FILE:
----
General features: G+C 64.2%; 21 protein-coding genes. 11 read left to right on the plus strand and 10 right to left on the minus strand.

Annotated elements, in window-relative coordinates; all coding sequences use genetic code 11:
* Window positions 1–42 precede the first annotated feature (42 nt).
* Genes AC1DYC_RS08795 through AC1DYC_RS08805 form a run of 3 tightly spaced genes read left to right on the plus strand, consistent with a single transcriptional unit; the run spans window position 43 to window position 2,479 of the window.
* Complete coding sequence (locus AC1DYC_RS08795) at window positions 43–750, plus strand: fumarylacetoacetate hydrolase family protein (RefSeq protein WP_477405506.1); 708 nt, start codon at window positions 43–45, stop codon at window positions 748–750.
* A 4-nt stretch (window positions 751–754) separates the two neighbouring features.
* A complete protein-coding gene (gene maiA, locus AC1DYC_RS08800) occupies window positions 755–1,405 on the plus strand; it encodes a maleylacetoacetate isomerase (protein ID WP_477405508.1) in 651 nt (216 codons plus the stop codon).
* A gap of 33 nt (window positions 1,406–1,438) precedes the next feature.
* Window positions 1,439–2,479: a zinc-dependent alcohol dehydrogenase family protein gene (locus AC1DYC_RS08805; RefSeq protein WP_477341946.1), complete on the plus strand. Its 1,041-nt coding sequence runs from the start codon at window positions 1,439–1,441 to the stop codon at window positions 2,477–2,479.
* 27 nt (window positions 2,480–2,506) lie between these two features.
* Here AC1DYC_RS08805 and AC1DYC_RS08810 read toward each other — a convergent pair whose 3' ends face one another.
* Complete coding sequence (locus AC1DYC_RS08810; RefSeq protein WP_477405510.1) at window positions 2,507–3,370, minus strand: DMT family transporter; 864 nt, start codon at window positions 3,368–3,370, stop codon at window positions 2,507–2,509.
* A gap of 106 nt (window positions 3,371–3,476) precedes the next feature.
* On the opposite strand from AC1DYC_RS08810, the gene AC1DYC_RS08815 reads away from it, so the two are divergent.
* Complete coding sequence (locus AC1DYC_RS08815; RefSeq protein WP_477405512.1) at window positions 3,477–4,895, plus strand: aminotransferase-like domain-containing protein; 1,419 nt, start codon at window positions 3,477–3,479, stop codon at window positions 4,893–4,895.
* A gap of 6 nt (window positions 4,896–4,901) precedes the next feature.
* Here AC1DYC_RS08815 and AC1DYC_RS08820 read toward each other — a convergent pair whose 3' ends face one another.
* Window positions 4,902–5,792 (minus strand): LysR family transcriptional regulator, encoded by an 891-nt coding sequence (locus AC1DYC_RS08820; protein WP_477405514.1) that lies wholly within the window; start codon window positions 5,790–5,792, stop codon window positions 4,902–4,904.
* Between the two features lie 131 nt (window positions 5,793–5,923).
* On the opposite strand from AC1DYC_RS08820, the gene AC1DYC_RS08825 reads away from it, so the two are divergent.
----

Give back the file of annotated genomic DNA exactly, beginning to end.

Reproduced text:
General features: G+C 64.2%; 21 protein-coding genes. 11 read left to right on the plus strand and 10 right to left on the minus strand.

Annotated elements, in window-relative coordinates; all coding sequences use genetic code 11:
* Window positions 1–42 precede the first annotated feature (42 nt).
* Genes AC1DYC_RS08795 through AC1DYC_RS08805 form a run of 3 tightly spaced genes read left to right on the plus strand, consistent with a single transcriptional unit; the run spans window position 43 to window position 2,479 of the window.
* Complete coding sequence (locus AC1DYC_RS08795) at window positions 43–750, plus strand: fumarylacetoacetate hydrolase family protein (RefSeq protein WP_477405506.1); 708 nt, start codon at window positions 43–45, stop codon at window positions 748–750.
* A 4-nt stretch (window positions 751–754) separates the two neighbouring features.
* A complete protein-coding gene (gene maiA, locus AC1DYC_RS08800) occupies window positions 755–1,405 on the plus strand; it encodes a maleylacetoacetate isomerase (protein ID WP_477405508.1) in 651 nt (216 codons plus the stop codon).
* A gap of 33 nt (window positions 1,406–1,438) precedes the next feature.
* Window positions 1,439–2,479: a zinc-dependent alcohol dehydrogenase family protein gene (locus AC1DYC_RS08805; RefSeq protein WP_477341946.1), complete on the plus strand. Its 1,041-nt coding sequence runs from the start codon at window positions 1,439–1,441 to the stop codon at window positions 2,477–2,479.
* 27 nt (window positions 2,480–2,506) lie between these two features.
* Here AC1DYC_RS08805 and AC1DYC_RS08810 read toward each other — a convergent pair whose 3' ends face one another.
* Complete coding sequence (locus AC1DYC_RS08810; RefSeq protein WP_477405510.1) at window positions 2,507–3,370, minus strand: DMT family transporter; 864 nt, start codon at window positions 3,368–3,370, stop codon at window positions 2,507–2,509.
* A gap of 106 nt (window positions 3,371–3,476) precedes the next feature.
* On the opposite strand from AC1DYC_RS08810, the gene AC1DYC_RS08815 reads away from it, so the two are divergent.
* Complete coding sequence (locus AC1DYC_RS08815; RefSeq protein WP_477405512.1) at window positions 3,477–4,895, plus strand: aminotransferase-like domain-containing protein; 1,419 nt, start codon at window positions 3,477–3,479, stop codon at window positions 4,893–4,895.
* A gap of 6 nt (window positions 4,896–4,901) precedes the next feature.
* Here AC1DYC_RS08815 and AC1DYC_RS08820 read toward each other — a convergent pair whose 3' ends face one another.
* Window positions 4,902–5,792 (minus strand): LysR family transcriptional regulator, encoded by an 891-nt coding sequence (locus AC1DYC_RS08820; protein WP_477405514.1) that lies wholly within the window; start codon window positions 5,790–5,792, stop codon window positions 4,902–4,904.
* Between the two features lie 131 nt (window positions 5,793–5,923).
* On the opposite strand from AC1DYC_RS08820, the gene AC1DYC_RS08825 reads away from it, so the two are divergent.